Mam – what did you put on my Grace?
I think I will go put the men to work. I have purchased a great swath of canvas and a spool of good rope, and I want spare sails made and the cordage stowed properly against any future need.
We weigh anchor. Now. Vaughn overheard Navarre on the telephone, reporting that our ship and crew were all present and accounted for. Vaughn said Navarre exclaimed “They left him on an island?” and asked, “Which of them will be charged?”
Morty has been found. They come for us. We go now.
Last watch. 7th August.
We are twenty miles away and sailing well. We are not pursued; if we are sought, they do not know our position. I do not know how long it will take them to find us, with their magic windows and telephones, or to catch us with their iron beast-ships and thunder-guns. I do not know if they will seek to capture us, or merely sink us. We did not kill the Coast Guard men who stood watch over the ship, so as not to incur further wrath; a blow to the head and ropes and gags, that is all.
Vaughn is despondent. I am sure now that he did mean to stay, in this time and place and with Monsieur Claude Navarre. My sins have harmed my friend. It stabs at me.
We did not have opportunity to take on supplies for a voyage across the wide ocean, so we will make a landing and revisit the place we know, rather than hope to find that which we need by dumb luck – the risks are less in the familiar place, despite the difficulties.
To market, to market, to rob a fat pig . . .
Date: 8th August
Location: 15 mi. off shore, bearing North-East
Conditions: Fine sailing, ship well-stocked, men in good spirits.
We landed yesternight at the Glass Palace, anchored in the cove and made shore by boat. Though we had but very little time, as we wish to avoid discovery and pursuit, I felt I must pay my respects to the lady of the house, and so I crept in upon the sleeping Enchantress (Praying that this old title is as misapplied as I believe, for if it is not, I will no doubt be transformed into swine along with my men for this, as this Circe will have less mercy for her Odysseus, methinks) and wakened her with a kiss – and then had her chamber door guarded, so she could not alert the Coast Guard nor la policia. She is not pleased with me. But I remain unswined.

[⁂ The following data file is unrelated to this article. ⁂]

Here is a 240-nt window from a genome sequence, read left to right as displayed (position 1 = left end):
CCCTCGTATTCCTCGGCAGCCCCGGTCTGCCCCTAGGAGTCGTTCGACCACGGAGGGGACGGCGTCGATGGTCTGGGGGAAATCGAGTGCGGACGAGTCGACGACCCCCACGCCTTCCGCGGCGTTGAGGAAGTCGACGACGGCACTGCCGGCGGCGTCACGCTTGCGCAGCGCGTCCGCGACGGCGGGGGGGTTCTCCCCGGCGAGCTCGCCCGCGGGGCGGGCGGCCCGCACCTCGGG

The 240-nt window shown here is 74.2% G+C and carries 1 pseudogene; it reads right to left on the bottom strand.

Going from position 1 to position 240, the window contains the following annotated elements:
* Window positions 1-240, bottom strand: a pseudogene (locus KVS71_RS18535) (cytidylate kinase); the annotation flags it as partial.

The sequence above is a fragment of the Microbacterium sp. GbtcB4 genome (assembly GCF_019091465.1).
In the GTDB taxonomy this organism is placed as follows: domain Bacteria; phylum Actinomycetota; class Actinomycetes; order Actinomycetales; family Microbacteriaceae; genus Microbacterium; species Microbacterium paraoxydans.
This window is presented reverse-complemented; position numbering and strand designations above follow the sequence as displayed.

I took nearly the whole crew with me, as we must transport goods and supplies back to the ship. We were not an unobtrusive group, fifteen pirates creeping along the side of the road with pistols and rifles and swords – but the night cloaked us well. We had to make our way on foot – curse these people for abandoning horses for these bloody beast-wagons! – but we could trot, most of the way, and the road was familiar and so required no consideration as to route even in the dark, so we made good time.
We reached the Piggly Wiggly with the dawn.
I let Ian take the lead, as the man has held something of an ill wish for the master of the market since his first visit here, when he was all but named drunkard and thief. Ian bore a wide grin when he thrust a pistola in the same man’s face and inquired if the good sir remembered him. He did.
We got quickly to work, then. There were but half a dozen people in the place, four of them women, and so two guards sufficed, with another man crouched by the entrance should other shop-goers or clerks arrive. The rest of us dove into the treasure trove, the endless bounty, the horn o’ plenty that was the Piggly Wiggly. Food and wine, ale and spirits, even tools and implements – sewing needles and soap, string and a large rack of very convenient gunny sacks, printed with the name Piggly Wiggly and with handles attached. We took it all. Every man of us filled one of those wheeled metal carts, with hams and beans, beef and pork and fowl and even fish, lemons and limes, oranges and apples, flour and rice, salt and pepper, oats and cheese. And wine. And ale. And rum – a generous plenty of rum. We were joyed when O’Neill found a shelf filled with tobacco, tubes of rolled leaf as the Indian savages of legend smoked as well as the strange thin white tubes that O’Flaherty discovered when we first came here, and even some proper pouches – we filled four of the gunny sacks with the stuff, and a few of the men capered with glee at our haul.